Dr. Vivek Murthy, the 19th U.S. surgeon general, will visit NIH on Thursday, Sept. 7 to discuss “A Nation Under Pressure: The Public Health Consequences of Stress in America.” The event, a conversation with NIH director Dr. Francis Collins, will take place in Masur Auditorium, Bldg. 10 from 11 a.m. to noon and be streamed live via NIH Videocast (videocast.nih.gov) and Facebook Live (facebook.com/nih.gov and facebook.com/nih.nccih). Murthy’s talk is the 2017 Stephen E. Straus Distinguished Lecture in the Science of Complementary Therapies, part of a series honoring the founding director of NCCIH.
During their discussion, Murthy and Collins will address what research is revealing about the health effects of stress and approaches people can incorporate into their lives to help reduce stress, such as regular exercise, social connection and contemplative practices, including meditation. They will also examine how improvements in mental and emotional well-being can have a positive impact on the lives of individuals and communities and explore how models of successful interventions might be scaled to reach larger communities.
The lecture is being supported by the Foundation for the National Institutes of Health. For more information, visit nccih.nih.gov/news/events/lectures/SES17.
National Science Foundation director Dr. France Anne-Dominic Córdova will deliver the second annual Donald Lindberg and Donald West King Lecture, cosponsored by the Friends of the National Library of Medicine (FNLM) and the American Medical Informatics Association, on Monday, Sept. 11 at 1 p.m. in Lister Hill Center Auditorium, Bldg. 38A.
The lecture, which honors recently retired NLM director Lindberg and former NLM deputy director of research and education King, is titled, “Computation and Biomedicine: New Possibilities for Longstanding Challenges.”
Córdova is an American astrophysicist and the 14th director of the National Science Foundation, the only government agency charged with advancing all fields of scientific discovery, technology innovation, and science, technology, engineering and mathematics education. Previously, she was the eleventh president of Purdue University and served as NASA’s chief scientist. The program will also be videocast.
Light refreshments sponsored by FNLM will follow the lecture.
The 34th NIH Institute Challenge Relay will be held Thursday, Sept. 28 at 11:30 a.m. The NIH Recreation and Welfare Association, members of the original NIH Health’s Angels running club and the ORS Division of Amenities and Transportation Services are sponsoring this year’s relay. Last year, a record 112 teams and 560 runners participated.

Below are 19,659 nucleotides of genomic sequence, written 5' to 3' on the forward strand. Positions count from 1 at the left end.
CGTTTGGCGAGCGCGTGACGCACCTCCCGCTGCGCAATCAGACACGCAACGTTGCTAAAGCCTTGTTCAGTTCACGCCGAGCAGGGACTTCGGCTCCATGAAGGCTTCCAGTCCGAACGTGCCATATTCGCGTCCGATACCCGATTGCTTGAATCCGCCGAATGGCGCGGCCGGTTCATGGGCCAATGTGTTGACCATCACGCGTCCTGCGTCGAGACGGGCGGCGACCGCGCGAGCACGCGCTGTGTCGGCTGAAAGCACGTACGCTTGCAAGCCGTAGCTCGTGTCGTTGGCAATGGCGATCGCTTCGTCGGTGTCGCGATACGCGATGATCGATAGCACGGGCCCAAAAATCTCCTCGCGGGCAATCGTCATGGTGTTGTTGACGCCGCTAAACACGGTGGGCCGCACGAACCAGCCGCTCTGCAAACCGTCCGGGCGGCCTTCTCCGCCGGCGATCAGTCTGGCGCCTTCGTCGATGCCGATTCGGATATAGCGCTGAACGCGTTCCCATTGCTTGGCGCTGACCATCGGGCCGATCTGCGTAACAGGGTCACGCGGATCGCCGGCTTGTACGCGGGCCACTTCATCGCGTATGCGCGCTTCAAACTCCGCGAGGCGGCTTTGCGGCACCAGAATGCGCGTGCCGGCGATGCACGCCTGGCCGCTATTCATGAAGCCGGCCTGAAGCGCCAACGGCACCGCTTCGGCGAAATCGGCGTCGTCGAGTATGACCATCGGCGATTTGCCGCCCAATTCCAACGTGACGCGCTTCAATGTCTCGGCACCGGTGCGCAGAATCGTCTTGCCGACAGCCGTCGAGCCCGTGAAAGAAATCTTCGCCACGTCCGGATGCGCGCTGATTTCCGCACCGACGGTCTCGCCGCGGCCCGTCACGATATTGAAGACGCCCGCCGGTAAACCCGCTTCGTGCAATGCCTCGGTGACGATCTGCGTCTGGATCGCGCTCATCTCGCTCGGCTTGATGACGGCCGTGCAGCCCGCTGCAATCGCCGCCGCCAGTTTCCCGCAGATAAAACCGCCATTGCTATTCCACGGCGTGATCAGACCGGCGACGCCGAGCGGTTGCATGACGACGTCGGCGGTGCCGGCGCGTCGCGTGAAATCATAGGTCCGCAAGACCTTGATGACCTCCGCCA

The relay consists of teams of 5 runners, each of whom runs a half-mile course (yet to be determined, due to construction around Bldg. 1). All institutes, centers, divisions and contractors are invited to enter as many teams as they wish. Each team must have men and women runners, with at least two runners of the same sex.
Creative team names are a signature of the event. Examples from last year include Champ Ions, Chlor-Ride Like the Wind, Dashing Dendrites, Flossed and Furious and The Hyper Tensions.
The registration fee is $15 per team. To sign up, visit http://govemployee.com/nih/2017/06/28/time-to-start-training-the-institute-relay-is-september-28th/, where race site information will also be included in early September. To be a race volunteer or for more information, contact the R&W office at (301) 496-6061.
NIH has a friend at the helm of the World Health Organization in Geneva, now that Dr. Tedros Adhanom Ghebreyesus has taken up his position as director-general. Known as “Dr. Tedros,” he previously served as health and foreign minister of Ethiopia, where he got to know NIH and Fogarty while collaborating on a Medical Education Partnership Award.
In preparation for assuming office on July 1, Ghebreyesus spent 5 days in the U.S., visiting the leadership of the Bill & Melinda Gates Foundation, World Bank, UN, State Department, HHS, CDC and NIH. While in Bethesda, he met with NIH director Dr. Francis Collins and Fogarty director Dr. Roger Glass, among others.
In his initial address to staff, Ghebreyesus pledged a commitment to global health equity, noting that without health, people have nothing. “This is our collective vision: a world where everyone can achieve healthy and productive lives, no matter who they are or where they live.”
He listed four priorities: universal health coverage; health emergencies; women’s, children’s and adolescents’ health; and health impacts of climate and environmental change. He has also emphasized the importance of continuing efforts to turn WHO into a more effective, transparent and accountable agency, serving as “the best possible” partner for global health.
“WHO’s work is about serving people, about serving humanity,” Ghebreyesus said. “Most importantly, it’s about fighting to ensure the health of people as a basic human right.”
Dr. Jason Moore, director of the Institute for Biomedical Informatics at the Perelman School of Medicine at the University of Pennsylvania, will present the next Medicine: Mind the Gap webinar on “Automating Machine Learning for Prevention Research” on Tuesday, Aug. 29 from 11 a.m. to noon. The event is sponsored by the NIH Office of Disease Prevention.
Successful disease prevention will depend on modeling human health as a complex system that is dynamic in time and space and driven by biomolecular and physiologic interactions. Machine learning holds promise for embracing this complexity in Big Data.
Moore came to the University of Pennsylvania in 2015 from Dartmouth College, where he was director of the Institute for Quantitative Biomedical Sciences.
Moore will accept questions during his webinar via WebEx and on Twitter with #NIHMtG.